Timing is everything
It really is. And on the GL1000 it's ever more so. No disrespect intended, but Robert Overby did not discover the split ignition timing technique. Though he wrote about the procedure in the June 1995 issue of Wing World magazine, he was 20 years late to the party, and for that matter was likely not yet born when the method was first endorsed immediately after WWII by BMW for use on their boxer twins. Thus it's no surprise Honda dealer techs were practicing this technique on the GL1000 from almost the Wing's very beginning in 1975 (in a conversation with the Honda factory in 1977 I discovered they knew about it at least as well as I and my colleagues did). It's a great method and far easier to get right than is dynamic timing on this bike. But before attempting points ignition timing on the venerable Wing, there are some things to know. First, tension the camshaft belts as carefully as you can, that will help. But even perfectly-tensioned belts will not prevent the forces of the engine's valve springs and their effect on the left side cam from varying ignition timing. The problem is simply built-in, so do the best you can. I have gone so far as hand-stoning the ignition advancer's lobe to compensate for the variations the soings and belts impose. But though the timing improves, the performance benefit just isn't there. The split timing method's results are just as good. Second, be aware that the longish advancer-mounting snout on the end of the left cam has been shown to often be bent, and this of course adds to ignition innaccuracies. Finally, realize that none of the parts inside the ignition points housing are mounted concentrically with one another. On top of that the mounting surface of the points backing plate is anything but a precise fit. Thus movement of any part within the housing during ignition adjustment takes place eccentrically as well as omnidirectionally in relation to the camshaft. Even if you're uber-careful and meticulous, each succeeding adjustment in the process necessarily upsets the previous adjustment, requiring a back and forth technique, with the goal ever smaller readjustments as you go. Maddening, if you let it get to you. Pros though, through much experience, know how to deal with this.
Alternator connector repair
Many folks bemoan the Wing's tendancy to melt its alternator connector, but few realize why it happens. More importantly, how to repair it correctly, and how to avoid its recurrance. You almost have to have a history with the Honda product, and to some extent all vintage Big Four (Japanese) vehicles, to fully appreciate the issue. And guess what? It's not alternator heat. It's not system load. And it's more a defective manufacturing process than it is a bad part. The fact is, mass manufacturing's wire crimping is the problem, made yet worse by open backed (unsealed) cannon plugs. Exposed to the elements through the old-school plugs, the factory's crimpings steadily oxidize, gradually increasing resistance until enough heat develops to melt the plastic plug. The fix? Address the two issues. Clean and solder the terminals (to their wires, not to each other -- i.e. upgrade from mere crimped to crimped and soldered) and back-fill the plug with grease. If necessary, replace the melted cannon plug, sourcing it from one of the half-dozen online suppliers, several of which I listed in a previous article. The problem will be in the past never to return.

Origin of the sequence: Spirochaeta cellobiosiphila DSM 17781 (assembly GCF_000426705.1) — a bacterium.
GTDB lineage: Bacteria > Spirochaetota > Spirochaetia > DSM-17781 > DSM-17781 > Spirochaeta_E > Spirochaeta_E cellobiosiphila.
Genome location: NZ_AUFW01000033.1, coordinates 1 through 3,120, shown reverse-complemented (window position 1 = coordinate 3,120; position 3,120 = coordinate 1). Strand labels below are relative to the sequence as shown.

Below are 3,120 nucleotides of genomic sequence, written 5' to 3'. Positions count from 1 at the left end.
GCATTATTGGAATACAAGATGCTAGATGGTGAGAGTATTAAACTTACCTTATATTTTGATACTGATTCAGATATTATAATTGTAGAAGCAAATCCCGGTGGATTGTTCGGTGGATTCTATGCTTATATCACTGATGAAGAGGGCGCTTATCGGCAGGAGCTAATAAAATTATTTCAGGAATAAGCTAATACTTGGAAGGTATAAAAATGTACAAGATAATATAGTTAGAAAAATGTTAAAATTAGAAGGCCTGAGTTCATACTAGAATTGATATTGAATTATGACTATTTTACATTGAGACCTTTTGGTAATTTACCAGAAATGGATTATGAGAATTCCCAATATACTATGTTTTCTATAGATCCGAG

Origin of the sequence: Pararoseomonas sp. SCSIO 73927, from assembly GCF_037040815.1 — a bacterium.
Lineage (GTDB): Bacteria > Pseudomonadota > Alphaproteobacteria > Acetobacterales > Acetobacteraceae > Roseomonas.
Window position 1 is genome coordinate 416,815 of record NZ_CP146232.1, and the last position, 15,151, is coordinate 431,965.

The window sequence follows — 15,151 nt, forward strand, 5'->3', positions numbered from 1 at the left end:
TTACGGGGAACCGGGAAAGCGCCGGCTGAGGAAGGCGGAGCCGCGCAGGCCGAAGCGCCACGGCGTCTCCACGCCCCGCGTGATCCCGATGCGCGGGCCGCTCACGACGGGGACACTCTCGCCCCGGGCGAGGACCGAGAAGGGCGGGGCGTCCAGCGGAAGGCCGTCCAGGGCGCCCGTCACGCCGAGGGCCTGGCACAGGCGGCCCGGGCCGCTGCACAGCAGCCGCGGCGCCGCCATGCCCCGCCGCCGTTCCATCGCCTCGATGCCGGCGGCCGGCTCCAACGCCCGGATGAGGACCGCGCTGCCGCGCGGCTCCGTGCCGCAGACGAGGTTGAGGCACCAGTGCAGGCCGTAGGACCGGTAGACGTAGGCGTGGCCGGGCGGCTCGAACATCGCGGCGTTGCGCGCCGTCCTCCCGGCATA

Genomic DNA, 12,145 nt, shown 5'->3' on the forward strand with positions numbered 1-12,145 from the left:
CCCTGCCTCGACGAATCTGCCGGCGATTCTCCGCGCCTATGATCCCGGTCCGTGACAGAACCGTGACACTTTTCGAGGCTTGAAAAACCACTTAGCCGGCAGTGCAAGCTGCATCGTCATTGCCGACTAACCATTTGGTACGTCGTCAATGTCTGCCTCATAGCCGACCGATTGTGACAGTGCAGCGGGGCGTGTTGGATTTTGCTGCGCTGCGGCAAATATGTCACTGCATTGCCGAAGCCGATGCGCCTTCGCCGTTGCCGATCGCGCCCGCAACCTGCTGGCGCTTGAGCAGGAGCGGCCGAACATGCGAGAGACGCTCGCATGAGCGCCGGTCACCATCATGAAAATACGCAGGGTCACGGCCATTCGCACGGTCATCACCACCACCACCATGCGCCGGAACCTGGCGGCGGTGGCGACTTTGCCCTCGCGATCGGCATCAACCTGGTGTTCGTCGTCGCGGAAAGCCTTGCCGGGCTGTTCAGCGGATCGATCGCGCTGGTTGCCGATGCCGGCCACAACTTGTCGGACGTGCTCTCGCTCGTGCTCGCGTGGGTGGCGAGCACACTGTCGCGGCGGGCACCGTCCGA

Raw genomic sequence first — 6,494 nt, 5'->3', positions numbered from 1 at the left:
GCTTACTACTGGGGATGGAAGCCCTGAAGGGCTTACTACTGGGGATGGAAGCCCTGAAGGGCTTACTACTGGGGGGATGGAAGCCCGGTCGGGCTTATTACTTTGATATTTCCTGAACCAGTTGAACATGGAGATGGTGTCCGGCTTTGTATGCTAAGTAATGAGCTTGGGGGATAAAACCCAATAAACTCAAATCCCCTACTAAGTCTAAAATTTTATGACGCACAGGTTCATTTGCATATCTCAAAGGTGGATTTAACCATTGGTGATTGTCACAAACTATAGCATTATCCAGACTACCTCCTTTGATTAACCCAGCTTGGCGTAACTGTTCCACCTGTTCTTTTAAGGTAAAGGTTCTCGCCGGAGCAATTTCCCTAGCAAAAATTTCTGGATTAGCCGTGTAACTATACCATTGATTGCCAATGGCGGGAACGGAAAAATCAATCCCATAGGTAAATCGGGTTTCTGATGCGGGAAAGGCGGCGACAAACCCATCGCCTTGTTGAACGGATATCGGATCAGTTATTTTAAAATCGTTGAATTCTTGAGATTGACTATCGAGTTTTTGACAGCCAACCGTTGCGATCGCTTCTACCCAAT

Oh, those rings!
I was blessed to wrench in some heavily-trafficked Honda dealerships in my early years. I somehow quickly commanded the lion's share of the shops' Gold Wing work, along the way developing certain must-dos on services. For example, every time I did a maintenance service I unbolted the intake manifolds and replaced their all-important o-rings. Every time. Ever since then I have had the part number (91301-371-005) etched into my brain from those many years of asking for it from the parts dept. I include these o-rings in the shipment of carbs back to my customers even today. Another critical o-ring point are the two large diameter thin wall o-rings under the aircut valve. I usually glue them to the valve as I know most folks remove the valve during carb reinstall and I want to make it not as easy to lose the o-rings as it might otherwise be. But perhaps the most important o-rings in GL1000 carburetors are those on the push-in primary and secondary main jets. I replace these on every rebuild because they are the first line of defense against fuel mixture issues, seeing as how the jets are a slip fit into their cast aluminum towers. These o-rings are extremely hard to find by themselves, however, and the ones in most kits are incorrectly sized, and crap, no surprise there. The size issue is because, as is usual with Honda, the o-rings are very odd sizes, 3.2mm x 1.1 and 4.2mm x 1.1, respectively. As I say, pretty unique. And none of the half-dozen o-ring houses that have sprung up in recent years have them either. However, there are three retail oulets for these parts imported from Japan, among them Amazon (what don't they sell?) and the best probably being Cycle Recycle in Indiana, who has them for just $1 each. Look for part numbers OR-4604 and OR-4609.
Last edited by mikenixon
on Sat Nov 23, 2019 10:13 pm, edited 1 time in total.